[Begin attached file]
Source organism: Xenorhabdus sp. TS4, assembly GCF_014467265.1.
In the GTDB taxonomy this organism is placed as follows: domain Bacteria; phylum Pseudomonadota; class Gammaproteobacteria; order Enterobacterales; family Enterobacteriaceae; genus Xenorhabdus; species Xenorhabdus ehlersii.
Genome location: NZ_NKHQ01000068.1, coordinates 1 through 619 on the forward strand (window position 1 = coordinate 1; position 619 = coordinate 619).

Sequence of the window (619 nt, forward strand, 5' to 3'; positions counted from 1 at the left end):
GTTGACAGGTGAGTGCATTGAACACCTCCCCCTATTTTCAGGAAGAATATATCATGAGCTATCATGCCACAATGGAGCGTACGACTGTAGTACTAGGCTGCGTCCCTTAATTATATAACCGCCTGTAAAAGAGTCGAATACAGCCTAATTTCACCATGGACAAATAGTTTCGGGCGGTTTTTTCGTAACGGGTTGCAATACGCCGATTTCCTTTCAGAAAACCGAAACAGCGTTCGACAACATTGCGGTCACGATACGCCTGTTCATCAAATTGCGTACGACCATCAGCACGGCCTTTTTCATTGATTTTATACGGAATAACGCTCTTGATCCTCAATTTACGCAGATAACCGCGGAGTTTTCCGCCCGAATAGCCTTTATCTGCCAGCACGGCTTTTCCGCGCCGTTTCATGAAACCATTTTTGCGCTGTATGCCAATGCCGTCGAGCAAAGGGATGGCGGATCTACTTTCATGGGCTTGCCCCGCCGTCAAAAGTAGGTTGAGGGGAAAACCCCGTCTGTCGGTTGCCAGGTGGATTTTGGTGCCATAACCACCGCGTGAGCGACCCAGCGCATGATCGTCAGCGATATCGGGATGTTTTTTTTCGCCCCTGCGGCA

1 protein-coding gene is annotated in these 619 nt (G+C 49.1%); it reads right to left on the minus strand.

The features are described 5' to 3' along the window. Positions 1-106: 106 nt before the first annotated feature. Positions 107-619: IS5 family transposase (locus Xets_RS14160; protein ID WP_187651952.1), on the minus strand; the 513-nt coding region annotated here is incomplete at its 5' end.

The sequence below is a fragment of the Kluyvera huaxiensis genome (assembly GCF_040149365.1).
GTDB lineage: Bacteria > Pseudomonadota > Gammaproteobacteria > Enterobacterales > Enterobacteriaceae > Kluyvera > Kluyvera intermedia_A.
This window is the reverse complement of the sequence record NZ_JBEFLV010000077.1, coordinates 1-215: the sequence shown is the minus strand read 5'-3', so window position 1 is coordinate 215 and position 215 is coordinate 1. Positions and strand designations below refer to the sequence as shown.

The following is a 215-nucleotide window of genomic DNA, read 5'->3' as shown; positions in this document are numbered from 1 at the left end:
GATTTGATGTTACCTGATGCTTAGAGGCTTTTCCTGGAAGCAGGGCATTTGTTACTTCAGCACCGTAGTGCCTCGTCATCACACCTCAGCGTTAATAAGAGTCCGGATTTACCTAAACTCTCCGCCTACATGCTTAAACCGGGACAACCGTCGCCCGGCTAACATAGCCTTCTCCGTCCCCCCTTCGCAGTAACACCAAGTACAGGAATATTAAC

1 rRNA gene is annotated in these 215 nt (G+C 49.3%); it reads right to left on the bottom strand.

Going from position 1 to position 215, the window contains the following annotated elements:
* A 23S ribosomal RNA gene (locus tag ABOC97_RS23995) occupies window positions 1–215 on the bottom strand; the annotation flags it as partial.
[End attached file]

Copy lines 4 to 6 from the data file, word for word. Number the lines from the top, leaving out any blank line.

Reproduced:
Sequence of the window (619 nt, forward strand, 5' to 3'; positions counted from 1 at the left end):
GTTGACAGGTGAGTGCATTGAACACCTCCCCCTATTTTCAGGAAGAATATATCATGAGCTATCATGCCACAATGGAGCGTACGACTGTAGTACTAGGCTGCGTCCCTTAATTATATAACCGCCTGTAAAAGAGTCGAATACAGCCTAATTTCACCATGGACAAATAGTTTCGGGCGGTTTTTTCGTAACGGGTTGCAATACGCCGATTTCCTTTCAGAAAACCGAAACAGCGTTCGACAACATTGCGGTCACGATACGCCTGTTCATCAAATTGCGTACGACCATCAGCACGGCCTTTTTCATTGATTTTATACGGAATAACGCTCTTGATCCTCAATTTACGCAGATAACCGCGGAGTTTTCCGCCCGAATAGCCTTTATCTGCCAGCACGGCTTTTCCGCGCCGTTTCATGAAACCATTTTTGCGCTGTATGCCAATGCCGTCGAGCAAAGGGATGGCGGATCTACTTTCATGGGCTTGCCCCGCCGTCAAAAGTAGGTTGAGGGGAAAACCCCGTCTGTCGGTTGCCAGGTGGATTTTGGTGCCATAACCACCGCGTGAGCGACCCAGCGCATGATCGTCAGCGATATCGGGATGTTTTTTTTCGCCCCTGCGGCA

1 protein-coding gene is annotated in these 619 nt (G+C 49.1%); it reads right to left on the minus strand.